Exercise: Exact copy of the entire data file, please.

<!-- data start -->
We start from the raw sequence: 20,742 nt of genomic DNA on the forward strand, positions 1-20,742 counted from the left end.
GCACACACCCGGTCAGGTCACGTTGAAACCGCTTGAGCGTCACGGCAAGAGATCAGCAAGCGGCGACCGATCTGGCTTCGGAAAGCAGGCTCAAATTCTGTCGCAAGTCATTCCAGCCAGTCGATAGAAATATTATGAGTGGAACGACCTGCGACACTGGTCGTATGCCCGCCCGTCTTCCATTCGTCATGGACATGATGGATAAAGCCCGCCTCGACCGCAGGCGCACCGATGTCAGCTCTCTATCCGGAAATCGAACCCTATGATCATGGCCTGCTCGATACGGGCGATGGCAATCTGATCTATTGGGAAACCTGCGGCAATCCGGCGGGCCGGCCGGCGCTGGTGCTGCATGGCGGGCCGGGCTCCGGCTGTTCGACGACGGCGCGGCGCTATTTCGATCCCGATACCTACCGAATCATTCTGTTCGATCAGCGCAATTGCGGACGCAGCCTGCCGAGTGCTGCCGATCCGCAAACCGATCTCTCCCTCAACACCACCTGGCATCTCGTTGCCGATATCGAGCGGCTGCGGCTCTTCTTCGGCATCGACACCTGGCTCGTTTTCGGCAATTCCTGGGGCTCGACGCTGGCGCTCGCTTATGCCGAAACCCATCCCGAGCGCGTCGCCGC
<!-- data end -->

We start from the raw sequence: 20,742 nt of genomic DNA on the forward strand, positions 1-20,742 counted from the left end.
GCACACACCCGGTCAGGTCACGTTGAAACCGCTTGAGCGTCACGGCAAGAGATCAGCAAGCGGCGACCGATCTGGCTTCGGAAAGCAGGCTCAAATTCTGTCGCAAGTCATTCCAGCCAGTCGATAGAAATATTATGAGTGGAACGACCTGCGACACTGGTCGTATGCCCGCCCGTCTTCCATTCGTCATGGACATGATGGATAAAGCCCGCCTCGACCGCAGGCGCACCGATGTCAGCTCTCTATCCGGAAATCGAACCCTATGATCATGGCCTGCTCGATACGGGCGATGGCAATCTGATCTATTGGGAAACCTGCGGCAATCCGGCGGGCCGGCCGGCGCTGGTGCTGCATGGCGGGCCGGGCTCCGGCTGTTCGACGACGGCGCGGCGCTATTTCGATCCCGATACCTACCGAATCATTCTGTTCGATCAGCGCAATTGCGGACGCAGCCTGCCGAGTGCTGCCGATCCGCAAACCGATCTCTCCCTCAACACCACCTGGCATCTCGTTGCCGATATCGAGCGGCTGCGGCTCTTCTTCGGCATCGACACCTGGCTCGTTTTCGGCAATTCCTGGGGCTCGACGCTGGCGCTCGCTTATGCCGAAACCCATCCCGAGCGCGTCGCCGC